4.5 Machinery Industry
With a total production of about USD 25 billion, a contribution to GDP of nearly 4.5%, and approximately 200,000 jobs, the machinery industry holds a strategic place in Turkey’s economic development. In addition, because of its’ wide span (agriculture, electrical, food, construction mining, and textile machinery), the sector’s multiplier effect is important for encouraging investment and demand for intermediate goods and services. It also has considerable impact on national competitiveness as a whole. Since 1990, the industry has consistently grown about 20 percent per annum21, a growth that has relied largely on highly competitive and lean Small and Medium Enterprises (SMEs), which have formed the backbone of Turkey’s industrial production.
As a driver of growth in the sector and in Turkey’s overall industrialization, Turkish SMEs have distinguished themselves in the global market by harnessing Turkey’s low-cost/high-skilled human capital. Turkey’s machinery sector receives around 85 percent of input from domestic supply, reducing the dependency on foreign sources and helping other local industries.
Turkey’s machinery industry is, to a large extent, labor-intensive, and is expected to remain so in the near future. The character of Turkey’s labor workforce has played a major role in the competitive might of its machinery sector, guaranteeing competitiveness through low-cost labor and engineering services. Without a significant leap towards a capital-intensive model, however, Turkey’s machinery industry cannot compete on a global scale. At present, the overall advantage Turkey’s machinery industry lies in its accumulation of companies with different capabilities, strategies and products, which provides the overall industry a technological edge.
Combining engineering know-how with a low-cost/high-skill workforce, the Turkish machinery industry has managed to offer a range of products and components that are both high quality and affordable. The sector has also expanded its share in Turkey’s exports, steadily growing towards a 10% share of total exports. Germany, France, the UK, Italy and Iran are all major export destinations for Turkish machinery products. However, machinery imports continue to exceed exports; these come mostly from China, Germany, Italy, France and the USA. The industry has ambitious goals of exporting US$ 100 billion with a share of 2.3 percent of the global market by 2023 (requiring a sector compound annual growth rate of 17.8%), attracting higher levels of FDI, and increasing investment in R&D, training, and quality and certification systems.22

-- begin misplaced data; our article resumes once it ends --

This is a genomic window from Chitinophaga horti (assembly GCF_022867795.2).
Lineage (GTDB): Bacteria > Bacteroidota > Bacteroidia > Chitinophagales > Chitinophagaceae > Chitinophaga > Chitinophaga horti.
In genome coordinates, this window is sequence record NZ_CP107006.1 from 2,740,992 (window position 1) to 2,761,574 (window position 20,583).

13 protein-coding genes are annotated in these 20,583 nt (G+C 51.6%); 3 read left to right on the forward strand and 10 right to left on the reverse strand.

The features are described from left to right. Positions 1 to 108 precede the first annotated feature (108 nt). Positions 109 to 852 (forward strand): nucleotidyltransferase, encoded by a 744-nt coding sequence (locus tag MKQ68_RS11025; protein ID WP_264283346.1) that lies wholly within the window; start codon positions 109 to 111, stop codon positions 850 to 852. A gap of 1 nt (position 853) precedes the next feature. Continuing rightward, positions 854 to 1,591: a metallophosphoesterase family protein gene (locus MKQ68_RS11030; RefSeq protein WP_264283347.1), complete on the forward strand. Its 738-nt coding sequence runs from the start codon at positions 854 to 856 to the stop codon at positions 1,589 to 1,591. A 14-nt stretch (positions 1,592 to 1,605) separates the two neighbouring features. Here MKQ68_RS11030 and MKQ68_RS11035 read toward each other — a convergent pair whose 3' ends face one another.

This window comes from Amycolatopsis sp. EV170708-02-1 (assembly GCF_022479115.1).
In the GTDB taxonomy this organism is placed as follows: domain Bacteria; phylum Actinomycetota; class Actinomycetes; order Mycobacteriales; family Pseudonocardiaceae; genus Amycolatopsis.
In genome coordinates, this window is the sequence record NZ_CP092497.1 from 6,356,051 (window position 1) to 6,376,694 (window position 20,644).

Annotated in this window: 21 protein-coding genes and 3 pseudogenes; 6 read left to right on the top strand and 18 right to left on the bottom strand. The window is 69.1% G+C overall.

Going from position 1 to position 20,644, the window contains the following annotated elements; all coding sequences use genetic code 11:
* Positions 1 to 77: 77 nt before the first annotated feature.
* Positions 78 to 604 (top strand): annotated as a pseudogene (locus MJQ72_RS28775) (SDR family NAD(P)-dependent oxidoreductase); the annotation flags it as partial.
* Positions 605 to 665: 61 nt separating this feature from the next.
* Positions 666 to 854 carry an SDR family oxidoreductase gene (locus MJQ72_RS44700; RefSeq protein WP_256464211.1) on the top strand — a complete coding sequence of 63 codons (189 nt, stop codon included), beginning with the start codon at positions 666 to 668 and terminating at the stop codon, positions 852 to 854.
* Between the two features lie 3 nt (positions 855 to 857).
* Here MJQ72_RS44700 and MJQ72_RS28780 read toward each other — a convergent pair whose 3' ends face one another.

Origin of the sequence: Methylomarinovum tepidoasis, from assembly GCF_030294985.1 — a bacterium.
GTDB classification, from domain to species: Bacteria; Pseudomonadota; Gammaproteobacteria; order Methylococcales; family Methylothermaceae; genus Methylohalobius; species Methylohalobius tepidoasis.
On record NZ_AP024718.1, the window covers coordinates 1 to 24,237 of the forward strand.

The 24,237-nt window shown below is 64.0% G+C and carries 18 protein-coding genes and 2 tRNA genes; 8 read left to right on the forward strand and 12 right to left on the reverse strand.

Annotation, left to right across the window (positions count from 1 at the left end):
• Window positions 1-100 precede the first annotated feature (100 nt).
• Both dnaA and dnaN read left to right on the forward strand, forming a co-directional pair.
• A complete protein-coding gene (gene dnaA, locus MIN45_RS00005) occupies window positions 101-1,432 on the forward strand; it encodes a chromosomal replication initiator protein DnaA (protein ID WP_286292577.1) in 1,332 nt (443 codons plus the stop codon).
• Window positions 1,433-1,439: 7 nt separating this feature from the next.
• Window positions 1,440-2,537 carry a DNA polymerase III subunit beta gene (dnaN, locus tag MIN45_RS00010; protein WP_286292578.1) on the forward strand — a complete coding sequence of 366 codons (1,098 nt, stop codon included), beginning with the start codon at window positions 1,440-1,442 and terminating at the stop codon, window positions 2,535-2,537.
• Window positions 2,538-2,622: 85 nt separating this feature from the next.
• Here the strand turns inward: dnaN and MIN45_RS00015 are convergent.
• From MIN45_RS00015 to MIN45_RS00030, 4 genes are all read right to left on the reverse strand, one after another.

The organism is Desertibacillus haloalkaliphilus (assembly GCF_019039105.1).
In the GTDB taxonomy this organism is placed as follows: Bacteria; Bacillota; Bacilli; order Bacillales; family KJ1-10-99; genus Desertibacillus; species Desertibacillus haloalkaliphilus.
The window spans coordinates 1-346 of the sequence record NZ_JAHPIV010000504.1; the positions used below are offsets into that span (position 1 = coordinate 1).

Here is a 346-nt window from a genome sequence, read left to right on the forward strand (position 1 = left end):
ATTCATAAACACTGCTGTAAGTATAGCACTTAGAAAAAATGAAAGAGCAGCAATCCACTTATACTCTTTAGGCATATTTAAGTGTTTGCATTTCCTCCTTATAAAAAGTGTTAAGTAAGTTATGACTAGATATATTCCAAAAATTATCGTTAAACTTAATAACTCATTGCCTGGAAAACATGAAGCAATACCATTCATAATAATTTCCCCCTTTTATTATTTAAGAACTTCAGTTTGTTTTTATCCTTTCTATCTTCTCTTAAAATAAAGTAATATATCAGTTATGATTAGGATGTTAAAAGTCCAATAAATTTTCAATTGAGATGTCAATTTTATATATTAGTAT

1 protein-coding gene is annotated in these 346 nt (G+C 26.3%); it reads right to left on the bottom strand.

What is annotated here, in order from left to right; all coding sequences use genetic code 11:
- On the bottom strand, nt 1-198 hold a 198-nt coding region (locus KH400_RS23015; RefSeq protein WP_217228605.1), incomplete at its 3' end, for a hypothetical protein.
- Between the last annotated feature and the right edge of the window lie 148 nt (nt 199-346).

Area for improvement
In terms of resource use and environmental footprint, the sector’s contribution is not well assessed and documented, as it is made up of thousands of SMEs.23 However, the nature of the production processes are indicative of the fact that the sector should be a candidate for energy audits to identify potential energy efficiency and/or fuel substitution measures, as well as measures to reduce and recycle waste materials (especially metals and plastics), wastewater, solid waste, and hazardous substances. Finally, while the industry is clearly aware of the technological gap it needs to bridge to achieve its ambitious global-player goal, it suffers from lagging R&D investments, lack of qualified workforce in certain areas, and a cost-effective greening strategy that would enhance its competitiveness.